The legislation ensures that tenants cannot be forced to leave their rental accommodation, other than in exceptional circumstances, during the emergency period. A notice of termination cannot be served and where a notice of termination was served before the 27/03/2020, it cannot take effect until the emergency period has ended. For tenancies of less than 6 months duration, a tenant now has 28 days, increased from 14 days, to pay rent arrears due.  If the tenant and landlord are unable to agree an approach to arrears, the landlord cannot issue a notice of termination during the emergency period. Rent increases are prohibited during the period but rent decreases can be implemented.

Landlord obligations in relation to the property and the tenant remain unchanged and tenants are obliged to continue to pay rent during the emergency period.

Some of the country's largest landlords and institutional property investors have said they will support government efforts to protect tenants who are impacted by the disruption caused by the pandemic through measures such as deferral of rent payments and payment plans.

The trickle-down effect of rents not being paid would be devastating leaving some landlords unable to make mortgage payments, meet insurance costs and pay their own bills.

Smaller landlords facing potential difficulties in making loan repayments are being advised that certain banks, retail credit and credit servicing firms have introduced 3-month payment breaks on mortgages.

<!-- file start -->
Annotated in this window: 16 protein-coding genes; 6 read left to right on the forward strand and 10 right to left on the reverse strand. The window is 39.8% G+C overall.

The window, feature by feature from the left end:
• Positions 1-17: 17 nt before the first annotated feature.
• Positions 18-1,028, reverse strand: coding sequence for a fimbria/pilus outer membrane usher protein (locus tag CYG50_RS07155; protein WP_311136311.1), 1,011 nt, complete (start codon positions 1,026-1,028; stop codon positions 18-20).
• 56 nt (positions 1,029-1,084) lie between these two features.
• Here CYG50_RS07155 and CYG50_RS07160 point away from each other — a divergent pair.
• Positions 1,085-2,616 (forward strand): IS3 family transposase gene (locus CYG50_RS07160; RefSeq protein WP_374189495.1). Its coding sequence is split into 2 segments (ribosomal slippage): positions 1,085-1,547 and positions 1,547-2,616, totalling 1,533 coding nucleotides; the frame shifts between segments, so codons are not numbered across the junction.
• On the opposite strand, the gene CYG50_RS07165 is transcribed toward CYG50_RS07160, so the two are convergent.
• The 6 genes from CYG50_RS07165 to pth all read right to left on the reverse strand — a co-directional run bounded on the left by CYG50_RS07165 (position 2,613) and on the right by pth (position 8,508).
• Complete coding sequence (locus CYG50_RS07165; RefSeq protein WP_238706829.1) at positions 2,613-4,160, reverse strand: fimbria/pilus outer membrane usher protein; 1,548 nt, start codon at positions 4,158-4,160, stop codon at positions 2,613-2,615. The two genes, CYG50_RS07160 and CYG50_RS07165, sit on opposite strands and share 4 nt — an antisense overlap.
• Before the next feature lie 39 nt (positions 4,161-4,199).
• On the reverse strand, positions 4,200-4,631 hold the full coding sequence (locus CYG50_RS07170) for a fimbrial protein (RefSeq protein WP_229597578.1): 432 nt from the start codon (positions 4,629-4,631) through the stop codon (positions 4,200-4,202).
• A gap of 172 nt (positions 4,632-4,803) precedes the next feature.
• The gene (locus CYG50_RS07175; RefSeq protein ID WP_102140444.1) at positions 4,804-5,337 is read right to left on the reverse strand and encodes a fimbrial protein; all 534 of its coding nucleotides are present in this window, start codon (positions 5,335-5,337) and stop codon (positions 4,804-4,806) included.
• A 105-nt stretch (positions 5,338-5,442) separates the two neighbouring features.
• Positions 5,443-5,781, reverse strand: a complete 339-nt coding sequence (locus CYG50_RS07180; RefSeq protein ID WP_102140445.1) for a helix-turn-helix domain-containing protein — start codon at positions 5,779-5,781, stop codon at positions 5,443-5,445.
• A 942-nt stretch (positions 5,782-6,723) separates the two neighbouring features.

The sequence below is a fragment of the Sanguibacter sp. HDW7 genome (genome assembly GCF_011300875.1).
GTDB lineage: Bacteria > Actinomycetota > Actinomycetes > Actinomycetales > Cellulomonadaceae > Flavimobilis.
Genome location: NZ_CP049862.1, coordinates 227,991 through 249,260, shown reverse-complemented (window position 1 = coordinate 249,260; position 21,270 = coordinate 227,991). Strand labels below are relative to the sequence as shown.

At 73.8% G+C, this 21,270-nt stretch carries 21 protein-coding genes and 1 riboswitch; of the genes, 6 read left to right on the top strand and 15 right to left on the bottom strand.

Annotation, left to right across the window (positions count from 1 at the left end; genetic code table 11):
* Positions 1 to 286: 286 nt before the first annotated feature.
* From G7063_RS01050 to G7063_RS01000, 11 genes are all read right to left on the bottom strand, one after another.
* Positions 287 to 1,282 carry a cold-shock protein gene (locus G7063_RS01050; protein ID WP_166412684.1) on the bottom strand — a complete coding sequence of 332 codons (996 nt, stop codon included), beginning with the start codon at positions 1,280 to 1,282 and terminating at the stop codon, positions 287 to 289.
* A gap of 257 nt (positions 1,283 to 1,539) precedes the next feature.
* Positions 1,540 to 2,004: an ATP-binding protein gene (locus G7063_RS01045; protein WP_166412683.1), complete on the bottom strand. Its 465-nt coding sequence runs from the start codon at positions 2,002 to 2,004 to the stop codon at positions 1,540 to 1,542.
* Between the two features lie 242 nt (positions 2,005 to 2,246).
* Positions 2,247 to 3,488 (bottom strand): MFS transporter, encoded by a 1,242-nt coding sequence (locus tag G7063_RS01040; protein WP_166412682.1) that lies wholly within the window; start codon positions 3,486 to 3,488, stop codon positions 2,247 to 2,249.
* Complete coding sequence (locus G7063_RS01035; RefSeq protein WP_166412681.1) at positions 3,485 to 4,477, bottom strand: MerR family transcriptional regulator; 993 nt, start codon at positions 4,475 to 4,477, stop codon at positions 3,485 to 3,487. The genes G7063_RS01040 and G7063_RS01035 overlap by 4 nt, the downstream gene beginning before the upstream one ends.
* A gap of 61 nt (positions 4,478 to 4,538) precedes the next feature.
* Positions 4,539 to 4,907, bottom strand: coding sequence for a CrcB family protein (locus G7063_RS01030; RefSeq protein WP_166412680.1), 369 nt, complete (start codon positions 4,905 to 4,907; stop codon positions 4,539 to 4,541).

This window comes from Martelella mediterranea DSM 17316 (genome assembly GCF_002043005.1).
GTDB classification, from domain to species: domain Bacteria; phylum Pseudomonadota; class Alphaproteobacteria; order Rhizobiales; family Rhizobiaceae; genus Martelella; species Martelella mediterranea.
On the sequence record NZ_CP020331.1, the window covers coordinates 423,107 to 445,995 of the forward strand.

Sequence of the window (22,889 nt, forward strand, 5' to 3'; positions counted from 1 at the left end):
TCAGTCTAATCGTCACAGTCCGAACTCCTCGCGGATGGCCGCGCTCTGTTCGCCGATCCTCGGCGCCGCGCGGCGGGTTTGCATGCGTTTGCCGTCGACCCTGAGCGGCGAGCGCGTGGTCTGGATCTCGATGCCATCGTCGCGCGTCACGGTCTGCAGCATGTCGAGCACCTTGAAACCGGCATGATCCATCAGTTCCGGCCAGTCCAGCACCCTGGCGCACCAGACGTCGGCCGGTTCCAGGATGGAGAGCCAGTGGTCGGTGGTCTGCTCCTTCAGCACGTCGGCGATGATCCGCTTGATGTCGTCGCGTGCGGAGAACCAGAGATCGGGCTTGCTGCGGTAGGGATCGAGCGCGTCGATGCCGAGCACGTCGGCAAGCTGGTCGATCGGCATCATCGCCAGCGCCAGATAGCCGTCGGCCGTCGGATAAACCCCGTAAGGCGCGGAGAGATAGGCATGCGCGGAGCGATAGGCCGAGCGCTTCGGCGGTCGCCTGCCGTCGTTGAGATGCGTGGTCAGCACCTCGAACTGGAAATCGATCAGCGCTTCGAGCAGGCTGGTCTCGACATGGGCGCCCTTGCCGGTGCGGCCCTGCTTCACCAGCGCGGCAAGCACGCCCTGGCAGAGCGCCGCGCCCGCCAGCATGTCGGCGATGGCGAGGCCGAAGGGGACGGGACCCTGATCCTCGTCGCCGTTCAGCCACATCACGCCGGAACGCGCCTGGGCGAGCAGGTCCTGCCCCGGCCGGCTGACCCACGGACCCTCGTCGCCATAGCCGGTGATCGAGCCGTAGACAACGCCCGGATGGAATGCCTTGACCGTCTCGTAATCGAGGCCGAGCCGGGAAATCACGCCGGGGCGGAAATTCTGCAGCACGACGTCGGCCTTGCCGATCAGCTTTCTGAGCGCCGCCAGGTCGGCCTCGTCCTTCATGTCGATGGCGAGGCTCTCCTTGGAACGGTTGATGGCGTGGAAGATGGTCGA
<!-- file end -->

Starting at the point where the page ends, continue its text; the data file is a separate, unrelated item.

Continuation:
While tenants are expected to pay rent during this period, income support and rent supplement provided by the Department of Employment Affairs and Social Protection is available to those struggling to do so. Any rent arrears built up during the period will be payable.

Tenants are advised to contact their landlords as soon as they can to talk through delayed or partial payment options.

The legislative changes are temporary in nature, lasting for the duration of the Covid-19 crisis, after which point residential tenancies will revert to the current legislative arrangements.

Gavel with words compliance above representing AHB regulation was formalised in statute with the enactment of the Housing (Regulation of Approved Housing Bodies) Act 2019

Raising the Stakes

Although the right to housing in Ireland is neither constitutionally nor legislatively protected, we are, under the United Nations Sustainable Development Goals committed to ensuring access to adequate, safe and affordable housing for all by 2030.

Due to the imposition of austerity measures over a decade ago and government funding cuts for social and affordable housing development, delivery of the actual housing units has been slow while demand continues to grow.

The concept and definition of social housing in Ireland has broadened over the course of time. Social housing is now described as housing provided by a Local Authority (LA) or a housing association to people who cannot afford housing from their own resources and properties rented by either of these groups from private landlords. Some experts include the provision of government subsidies, such as the Housing Assistance Payment (HAP), to facilitate lower income earners in securing rental accommodation in the private sector.

The establishment and registration of Approved Housing Bodies (AHBs) was first introduced in statute under the Housing (Miscellaneous Provisions) Act 1992. It set out the general scheme of how AHBs could and might operate alongside LAs in Ireland for the provision of social and affordable housing to those who could not afford to rent in the private sector and for groups with specific needs, such as the elderly, disabled or homeless.